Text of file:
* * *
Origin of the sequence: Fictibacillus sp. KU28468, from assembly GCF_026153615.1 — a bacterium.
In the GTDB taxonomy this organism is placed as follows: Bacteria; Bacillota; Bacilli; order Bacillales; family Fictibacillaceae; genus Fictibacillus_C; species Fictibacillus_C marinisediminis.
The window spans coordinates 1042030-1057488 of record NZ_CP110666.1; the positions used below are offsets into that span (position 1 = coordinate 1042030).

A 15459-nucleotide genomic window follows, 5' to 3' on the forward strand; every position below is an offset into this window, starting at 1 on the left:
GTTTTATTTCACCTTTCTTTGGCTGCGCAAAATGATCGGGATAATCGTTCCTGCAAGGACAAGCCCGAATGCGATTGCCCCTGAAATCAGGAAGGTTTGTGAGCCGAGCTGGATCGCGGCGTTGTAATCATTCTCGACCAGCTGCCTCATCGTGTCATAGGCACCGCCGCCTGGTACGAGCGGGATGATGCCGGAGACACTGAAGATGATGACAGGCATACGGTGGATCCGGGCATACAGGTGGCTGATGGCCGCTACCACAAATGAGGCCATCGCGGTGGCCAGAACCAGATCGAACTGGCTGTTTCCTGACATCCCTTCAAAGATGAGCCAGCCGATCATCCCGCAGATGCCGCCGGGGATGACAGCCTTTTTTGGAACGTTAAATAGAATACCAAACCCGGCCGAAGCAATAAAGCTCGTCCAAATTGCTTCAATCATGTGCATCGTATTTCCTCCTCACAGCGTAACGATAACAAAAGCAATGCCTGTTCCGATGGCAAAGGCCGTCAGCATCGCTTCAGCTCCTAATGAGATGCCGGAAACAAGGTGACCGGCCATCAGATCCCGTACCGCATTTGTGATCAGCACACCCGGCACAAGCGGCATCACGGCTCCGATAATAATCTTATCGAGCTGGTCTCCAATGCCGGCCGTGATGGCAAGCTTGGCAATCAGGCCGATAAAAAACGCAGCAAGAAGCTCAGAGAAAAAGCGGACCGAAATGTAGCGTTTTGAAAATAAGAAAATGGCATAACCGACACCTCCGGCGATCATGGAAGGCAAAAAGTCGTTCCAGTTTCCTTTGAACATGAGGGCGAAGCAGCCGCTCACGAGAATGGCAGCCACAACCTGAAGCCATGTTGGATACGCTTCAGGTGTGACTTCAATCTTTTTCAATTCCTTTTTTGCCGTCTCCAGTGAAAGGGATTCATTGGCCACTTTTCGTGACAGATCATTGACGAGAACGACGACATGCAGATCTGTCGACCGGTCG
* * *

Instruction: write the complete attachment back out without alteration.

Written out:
Origin of the sequence: Fictibacillus sp. KU28468, from assembly GCF_026153615.1 — a bacterium.
In the GTDB taxonomy this organism is placed as follows: Bacteria; Bacillota; Bacilli; order Bacillales; family Fictibacillaceae; genus Fictibacillus_C; species Fictibacillus_C marinisediminis.
The window spans coordinates 1042030-1057488 of record NZ_CP110666.1; the positions used below are offsets into that span (position 1 = coordinate 1042030).

A 15459-nucleotide genomic window follows, 5' to 3' on the forward strand; every position below is an offset into this window, starting at 1 on the left:
GTTTTATTTCACCTTTCTTTGGCTGCGCAAAATGATCGGGATAATCGTTCCTGCAAGGACAAGCCCGAATGCGATTGCCCCTGAAATCAGGAAGGTTTGTGAGCCGAGCTGGATCGCGGCGTTGTAATCATTCTCGACCAGCTGCCTCATCGTGTCATAGGCACCGCCGCCTGGTACGAGCGGGATGATGCCGGAGACACTGAAGATGATGACAGGCATACGGTGGATCCGGGCATACAGGTGGCTGATGGCCGCTACCACAAATGAGGCCATCGCGGTGGCCAGAACCAGATCGAACTGGCTGTTTCCTGACATCCCTTCAAAGATGAGCCAGCCGATCATCCCGCAGATGCCGCCGGGGATGACAGCCTTTTTTGGAACGTTAAATAGAATACCAAACCCGGCCGAAGCAATAAAGCTCGTCCAAATTGCTTCAATCATGTGCATCGTATTTCCTCCTCACAGCGTAACGATAACAAAAGCAATGCCTGTTCCGATGGCAAAGGCCGTCAGCATCGCTTCAGCTCCTAATGAGATGCCGGAAACAAGGTGACCGGCCATCAGATCCCGTACCGCATTTGTGATCAGCACACCCGGCACAAGCGGCATCACGGCTCCGATAATAATCTTATCGAGCTGGTCTCCAATGCCGGCCGTGATGGCAAGCTTGGCAATCAGGCCGATAAAAAACGCAGCAAGAAGCTCAGAGAAAAAGCGGACCGAAATGTAGCGTTTTGAAAATAAGAAAATGGCATAACCGACACCTCCGGCGATCATGGAAGGCAAAAAGTCGTTCCAGTTTCCTTTGAACATGAGGGCGAAGCAGCCGCTCACGAGAATGGCAGCCACAACCTGAAGCCATGTTGGATACGCTTCAGGTGTGACTTCAATCTTTTTCAATTCCTTTTTTGCCGTCTCCAGTGAAAGGGATTCATTGGCCACTTTTCGTGACAGATCATTGACGAGAACGACGACATGCAGATCTGTCGACCGGTCG